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Reviewing a Poor Appraisal

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Joker

Thread Starter
Elite Member
Joined
May 28, 2002
Professional Status
Certified General Appraiser
State
Ohio
I would like to get some other appraisers' opinions on this.
:arrow:
If an appraisal report has several errors of ommission and commission that produce misleading results, should the offender be reported to the state regulatory board? I do not want to file a formal complaint, but people like this give our profession a bad name. I just want to generate some discussion.

For example: I recently reviewed an appraisal of commercial property and to begin with, the appraiser stated the present owner wrong. There had been 2 transfers in the past three years that were not addressed. The entity stated as present owner in the report had not owned the property for 3 years. The Sales Comparison Approach was not done, stating that there were no sales but there were 2 in 10 miles in the last year. The Income Capitalization Approach was the only approach relied on and was not supported by market data. Additionally, this approach had an error that inflated the value by 20%. The property has been vacant and for sale for almost a year. The value indicated was "as-is" but was 65% higher than the asking price, with no explantion why. The report was labeled "full commercial narrative report", not complete apppraisal summary report or something similar.
 
Joined
Jan 13, 2002
Professional Status
Retired Appraiser
State
Florida
If you were not an appraiser and were relying on this report.... how would you feel after reading your review?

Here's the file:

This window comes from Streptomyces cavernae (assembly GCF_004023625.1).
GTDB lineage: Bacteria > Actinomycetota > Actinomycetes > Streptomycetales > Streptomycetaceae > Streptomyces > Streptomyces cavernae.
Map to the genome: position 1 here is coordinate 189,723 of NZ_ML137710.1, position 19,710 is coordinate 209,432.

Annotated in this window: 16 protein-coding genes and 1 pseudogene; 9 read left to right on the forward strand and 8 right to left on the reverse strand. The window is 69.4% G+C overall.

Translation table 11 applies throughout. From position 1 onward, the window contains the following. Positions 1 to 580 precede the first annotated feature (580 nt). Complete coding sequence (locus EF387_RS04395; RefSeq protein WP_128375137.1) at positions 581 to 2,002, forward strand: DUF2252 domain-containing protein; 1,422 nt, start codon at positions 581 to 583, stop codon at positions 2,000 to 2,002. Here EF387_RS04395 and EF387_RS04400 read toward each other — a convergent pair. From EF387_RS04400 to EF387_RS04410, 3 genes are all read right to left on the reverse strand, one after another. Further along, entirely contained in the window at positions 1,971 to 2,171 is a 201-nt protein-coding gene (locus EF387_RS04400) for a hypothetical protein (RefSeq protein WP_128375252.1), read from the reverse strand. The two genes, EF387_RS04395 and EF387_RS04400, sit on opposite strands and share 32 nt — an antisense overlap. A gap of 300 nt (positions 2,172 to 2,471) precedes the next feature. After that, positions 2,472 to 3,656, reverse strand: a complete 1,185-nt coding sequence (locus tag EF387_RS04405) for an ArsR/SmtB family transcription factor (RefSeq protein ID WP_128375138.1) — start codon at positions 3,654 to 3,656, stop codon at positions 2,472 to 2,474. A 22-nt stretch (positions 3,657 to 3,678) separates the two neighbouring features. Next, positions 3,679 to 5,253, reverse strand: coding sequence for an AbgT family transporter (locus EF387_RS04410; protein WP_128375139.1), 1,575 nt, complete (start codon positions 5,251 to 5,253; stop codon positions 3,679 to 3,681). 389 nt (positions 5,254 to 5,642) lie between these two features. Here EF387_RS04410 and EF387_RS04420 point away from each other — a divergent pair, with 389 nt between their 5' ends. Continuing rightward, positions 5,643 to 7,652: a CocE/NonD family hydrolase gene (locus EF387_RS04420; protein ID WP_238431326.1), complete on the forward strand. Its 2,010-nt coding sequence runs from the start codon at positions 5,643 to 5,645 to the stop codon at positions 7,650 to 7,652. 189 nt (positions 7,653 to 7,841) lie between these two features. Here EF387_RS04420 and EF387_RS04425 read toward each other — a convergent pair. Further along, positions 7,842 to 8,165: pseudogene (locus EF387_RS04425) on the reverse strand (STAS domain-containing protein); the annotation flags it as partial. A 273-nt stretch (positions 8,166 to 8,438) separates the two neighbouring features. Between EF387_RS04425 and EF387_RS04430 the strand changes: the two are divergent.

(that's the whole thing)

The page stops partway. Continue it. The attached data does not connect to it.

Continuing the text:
Should this person continue to appraise? NO

Just who else is going to do something about it? How many others will be harmed before someone does finally file a complaint?

Just do it. I know it's hard but do what is right.
 

Dave Doering

Sophomore Member
Joined
Jan 16, 2002
Professional Status
Certified Residential Appraiser
State
Missouri
I am not sure what your reservations are with respect to filing a complaint with your state regulatory board. Inaccurate, sloppy or purposely misleading work puts a black mark on our entire profession. Granted we are all human and from time to time make mistakes or errors in our appraisals, USPAP is fairly forgiving in this respect in allowing for an this reality. However, it is less forgiving with respect to a series of errors or mistakes that in an by themselves would not be considered to be serious, but in aggregrate result in a less than reliable or credible work product. Further, your post addresses specific ommisions of relevant approaches that on the basis of your statements go well beyond that.

In my opinion, you should refer this appraisal to your state regulatory board for review without any regret. As professionals, I believe it is our duty to police ourselves for the good and integrity of our profession.
 

Farm Gal

Elite Member
Joined
Jan 14, 2002
Professional Status
Licensed Appraiser
State
Nebraska
As professionals, I believe it is our duty to police ourselves for the good and integrity of our profession.
DITTO!
If not you then who? If not now then when?

I always re-read the line in USPAP about "knowingly permit another appraiser" if I am looking for such a decision... Does permitting the perpetrator of that report to continue his acts of ommission and/or commission result in a USPAP violation if I knwoingly let him/her carry on? ((OK Folks don't beat me up on USPAP interpretation: I am voicing MY opinionand though process here))

Quick scan of your comments leans me toward an affirmative: I would most likely turn it in for judment by the board.
 

Tim Hicks (Texas)

Elite Member
Joined